Mark Sampson won’t be the only English coach at this summer’s Women’s World Cup in Canada. Indeed, the boss of the hosts himself was born and raised in County Durham before pursuing a coaching career abroad. After time in charge of the women’s side in New Zealand, the 39-year-old is ready to guide the host nation to potential glory in 2015.
You worked as manager of the New Zealand women’s team for five years before moving to Canada, what was it that attracted you to pursue a career in the women’s game?
When the opportunity came up to work in New Zealand with the youth national teams I decided to give it a crack. I had worked with some girls with the national federation. It was an area of coaching I enjoyed and it seemed like my philosophy, style of coaching and approach was conducive to female athletes.
Moving to Canada has definitely been a huge opportunity for me. When I worked in New Zealand for a long period of time I developed a team of 18 to 23-year-olds, many of them were at the beginning of their international journey and they were the core of my squad.
Coming to Canada gave me the chance to work with players who are 27 to 30 plus, women who were generally ready to take on that responsibility and take accountability for leadership during the training. I think that was a big shift and again it complimented my style and my approach.
This is your first World Cup with Canada, how prepared do you feel and what are the strengths of your squad?
Canada has expectations for the team but there is a reality there. The team sits outside the top five teams in the world and we are going to need home support as the x-factor to push us through.
I think one of the big strengths is that the team are ready to embrace that and not see it as a burden or curse of additional expectation or pressure.
Despite the fact you’re an English manager, not many people will know a lot about you. Tell us a bit about your managerial style; did you pick up any particular inspirations growing up?
I am an inclusive coach that aims to empower players to take responsibility for the high level of training and the performance they put in out on the pitch. Generally, as a manager, I think you look at different ways of doing things and other managers. I was always a big Kevin Keegan fan when he was at Newcastle. I admired his style of play and I admired Bobby Robson for his man-management skills.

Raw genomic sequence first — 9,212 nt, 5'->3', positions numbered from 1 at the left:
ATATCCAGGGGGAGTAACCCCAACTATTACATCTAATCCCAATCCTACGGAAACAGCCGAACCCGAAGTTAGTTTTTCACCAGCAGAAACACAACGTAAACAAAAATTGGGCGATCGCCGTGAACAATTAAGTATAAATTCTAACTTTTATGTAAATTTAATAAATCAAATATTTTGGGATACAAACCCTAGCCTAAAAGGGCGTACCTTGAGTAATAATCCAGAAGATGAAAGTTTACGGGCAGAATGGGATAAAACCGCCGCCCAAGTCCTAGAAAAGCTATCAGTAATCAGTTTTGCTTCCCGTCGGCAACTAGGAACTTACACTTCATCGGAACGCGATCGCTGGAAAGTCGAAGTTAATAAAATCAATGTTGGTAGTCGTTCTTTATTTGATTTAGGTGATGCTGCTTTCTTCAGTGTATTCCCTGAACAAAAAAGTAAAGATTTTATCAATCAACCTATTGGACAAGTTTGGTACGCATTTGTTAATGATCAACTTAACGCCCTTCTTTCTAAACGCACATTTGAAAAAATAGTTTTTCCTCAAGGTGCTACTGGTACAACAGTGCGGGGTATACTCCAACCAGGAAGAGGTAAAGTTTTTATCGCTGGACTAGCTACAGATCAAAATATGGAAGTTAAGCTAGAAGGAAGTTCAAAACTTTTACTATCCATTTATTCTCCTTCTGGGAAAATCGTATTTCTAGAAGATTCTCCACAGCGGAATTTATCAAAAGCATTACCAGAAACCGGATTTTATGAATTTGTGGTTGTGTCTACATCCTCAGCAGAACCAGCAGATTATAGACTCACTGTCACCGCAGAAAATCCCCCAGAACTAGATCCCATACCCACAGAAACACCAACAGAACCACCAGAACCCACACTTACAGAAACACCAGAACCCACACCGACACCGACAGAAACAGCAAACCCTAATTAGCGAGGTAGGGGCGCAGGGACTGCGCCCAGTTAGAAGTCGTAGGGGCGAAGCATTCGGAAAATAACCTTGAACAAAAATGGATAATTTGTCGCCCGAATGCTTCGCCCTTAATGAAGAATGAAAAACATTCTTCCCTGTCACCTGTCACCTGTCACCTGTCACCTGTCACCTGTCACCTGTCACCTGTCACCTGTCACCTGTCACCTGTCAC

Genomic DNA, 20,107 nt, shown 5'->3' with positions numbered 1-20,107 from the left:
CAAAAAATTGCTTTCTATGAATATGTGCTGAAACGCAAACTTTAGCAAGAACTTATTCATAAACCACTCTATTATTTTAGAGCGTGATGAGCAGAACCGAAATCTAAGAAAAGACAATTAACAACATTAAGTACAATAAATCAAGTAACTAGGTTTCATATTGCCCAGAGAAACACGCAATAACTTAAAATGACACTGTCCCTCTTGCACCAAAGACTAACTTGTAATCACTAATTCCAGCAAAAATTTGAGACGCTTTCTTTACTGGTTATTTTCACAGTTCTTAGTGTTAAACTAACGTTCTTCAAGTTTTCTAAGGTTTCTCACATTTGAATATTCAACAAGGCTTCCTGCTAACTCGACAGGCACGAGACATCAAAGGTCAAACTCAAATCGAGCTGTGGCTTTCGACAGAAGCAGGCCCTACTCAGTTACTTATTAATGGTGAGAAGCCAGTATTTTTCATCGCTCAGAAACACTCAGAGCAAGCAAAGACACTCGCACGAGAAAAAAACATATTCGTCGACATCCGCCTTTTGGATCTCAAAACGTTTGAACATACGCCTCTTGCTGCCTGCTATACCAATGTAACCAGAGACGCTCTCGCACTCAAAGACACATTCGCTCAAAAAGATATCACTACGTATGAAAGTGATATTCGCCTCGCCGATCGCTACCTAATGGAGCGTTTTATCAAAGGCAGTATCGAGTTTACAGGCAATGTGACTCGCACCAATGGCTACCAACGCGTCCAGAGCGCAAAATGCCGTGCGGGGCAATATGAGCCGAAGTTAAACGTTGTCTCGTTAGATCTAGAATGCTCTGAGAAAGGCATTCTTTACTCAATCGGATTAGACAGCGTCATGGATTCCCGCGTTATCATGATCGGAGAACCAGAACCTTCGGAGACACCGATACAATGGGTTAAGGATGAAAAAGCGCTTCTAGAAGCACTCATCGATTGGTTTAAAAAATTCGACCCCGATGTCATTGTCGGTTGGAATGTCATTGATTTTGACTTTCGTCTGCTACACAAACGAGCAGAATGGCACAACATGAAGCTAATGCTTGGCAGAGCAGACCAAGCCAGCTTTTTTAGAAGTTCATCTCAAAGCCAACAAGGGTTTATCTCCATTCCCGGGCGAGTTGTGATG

In New Zealand, I had some great experiences; they have a wonderful structure and development system for high
performance coaches. I got a chance to work alongside coaches outside football and liaised with some of the top
rugby, netball, cricket and triathlon coaches. It gave me a chance to get a different insight into things that women’s football that might have been lacking or missing – things like sports science and sports psychology and
other things I wasn’t aware of.
You’re in a group with your old team. Does that give you an advantage and how much are you looking forward to coaching the hosts of the tournament?
I know the New Zealand squad very well and that does give me a slight advantage but at the same time they know me as a coach and know my approaches.
We have a win record over them and I think Canada is the stronger team. They will give us a hell of a game, I am sure about that, but I am pretty confident we will get the result we need.
As a sport we are very well supported: both financially and by the fans. At our home matches we’ve had 3,000 plus in Winnipeg to watch us and you will see us fill the stadiums when we play our matches this summer. The exciting thing is the legacy that it will leave.
The whole thing is a game changer for our country; it will bring the best of women’s sport to Canada. It will go city to city, coast to coast, and will be the biggest sporting event we have ever hosted in Canada in terms of the coverage.
Tell us a bit about the Canada players we should look out for this summer?
Due to injuries that have cropped up over the last year, we have had to draw on a lot of young players. They have got more opportunities than I think people expected.
We have a young trio of Kadeisha Buchanan, Ashley Lawrence and Jessie Fleming, all under the age of 20 who are going to potentially compete on the biggest stage.
Jessie is only 17, but I think she will be one to watch and while you can’t expect a 16 or 17-year-old to deliver what a 30-year-old can, I think people will be impressed by what this girl can do.
Finally, should you come up against England in the tournament, how will you approach it and what do you think the strengths of Mark Sampson’s side are?
England has a very dynamic team. There’s pace all across their front players and defensively they are a solid unit. We came up against them recently in the Cyprus Cup and found it hard to break them down. We had something like 24 shots and crosses but couldn’t find the back of the net.
When you’ve got weapons like Karen Carney, Eniola Aluko and Lianne Sanderson – in fact you could go on and on with the players that he has got there – I think they are a team that could be a real dark horse.
Follow Rich on Twitter @RichJLaverty